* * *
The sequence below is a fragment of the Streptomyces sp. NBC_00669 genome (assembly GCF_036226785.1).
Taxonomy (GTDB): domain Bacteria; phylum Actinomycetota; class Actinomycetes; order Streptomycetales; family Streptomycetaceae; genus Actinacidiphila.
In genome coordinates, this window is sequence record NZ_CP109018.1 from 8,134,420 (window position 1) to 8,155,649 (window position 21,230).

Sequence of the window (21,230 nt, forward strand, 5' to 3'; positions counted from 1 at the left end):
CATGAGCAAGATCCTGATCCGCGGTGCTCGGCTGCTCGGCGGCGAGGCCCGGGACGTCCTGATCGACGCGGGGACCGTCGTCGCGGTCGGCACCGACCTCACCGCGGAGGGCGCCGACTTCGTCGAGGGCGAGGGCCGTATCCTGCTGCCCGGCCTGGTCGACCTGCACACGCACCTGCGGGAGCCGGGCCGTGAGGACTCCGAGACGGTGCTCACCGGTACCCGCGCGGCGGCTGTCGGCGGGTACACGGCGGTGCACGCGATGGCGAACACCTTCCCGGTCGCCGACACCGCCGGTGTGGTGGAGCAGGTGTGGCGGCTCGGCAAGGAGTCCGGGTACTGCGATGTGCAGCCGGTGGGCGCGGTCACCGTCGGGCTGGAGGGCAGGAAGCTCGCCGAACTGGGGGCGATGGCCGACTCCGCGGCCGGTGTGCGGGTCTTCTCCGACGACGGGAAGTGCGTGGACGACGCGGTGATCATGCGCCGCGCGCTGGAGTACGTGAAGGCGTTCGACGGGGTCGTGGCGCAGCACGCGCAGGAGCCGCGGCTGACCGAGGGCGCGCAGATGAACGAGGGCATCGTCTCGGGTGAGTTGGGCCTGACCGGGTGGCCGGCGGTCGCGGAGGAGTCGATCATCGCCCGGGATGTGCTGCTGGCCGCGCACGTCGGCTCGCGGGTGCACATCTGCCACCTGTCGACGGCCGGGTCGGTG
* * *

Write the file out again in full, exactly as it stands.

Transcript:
The sequence below is a fragment of the Streptomyces sp. NBC_00669 genome (assembly GCF_036226785.1).
Taxonomy (GTDB): domain Bacteria; phylum Actinomycetota; class Actinomycetes; order Streptomycetales; family Streptomycetaceae; genus Actinacidiphila.
In genome coordinates, this window is sequence record NZ_CP109018.1 from 8,134,420 (window position 1) to 8,155,649 (window position 21,230).

Sequence of the window (21,230 nt, forward strand, 5' to 3'; positions counted from 1 at the left end):
CATGAGCAAGATCCTGATCCGCGGTGCTCGGCTGCTCGGCGGCGAGGCCCGGGACGTCCTGATCGACGCGGGGACCGTCGTCGCGGTCGGCACCGACCTCACCGCGGAGGGCGCCGACTTCGTCGAGGGCGAGGGCCGTATCCTGCTGCCCGGCCTGGTCGACCTGCACACGCACCTGCGGGAGCCGGGCCGTGAGGACTCCGAGACGGTGCTCACCGGTACCCGCGCGGCGGCTGTCGGCGGGTACACGGCGGTGCACGCGATGGCGAACACCTTCCCGGTCGCCGACACCGCCGGTGTGGTGGAGCAGGTGTGGCGGCTCGGCAAGGAGTCCGGGTACTGCGATGTGCAGCCGGTGGGCGCGGTCACCGTCGGGCTGGAGGGCAGGAAGCTCGCCGAACTGGGGGCGATGGCCGACTCCGCGGCCGGTGTGCGGGTCTTCTCCGACGACGGGAAGTGCGTGGACGACGCGGTGATCATGCGCCGCGCGCTGGAGTACGTGAAGGCGTTCGACGGGGTCGTGGCGCAGCACGCGCAGGAGCCGCGGCTGACCGAGGGCGCGCAGATGAACGAGGGCATCGTCTCGGGTGAGTTGGGCCTGACCGGGTGGCCGGCGGTCGCGGAGGAGTCGATCATCGCCCGGGATGTGCTGCTGGCCGCGCACGTCGGCTCGCGGGTGCACATCTGCCACCTGTCGACGGCCGGGTCGGTG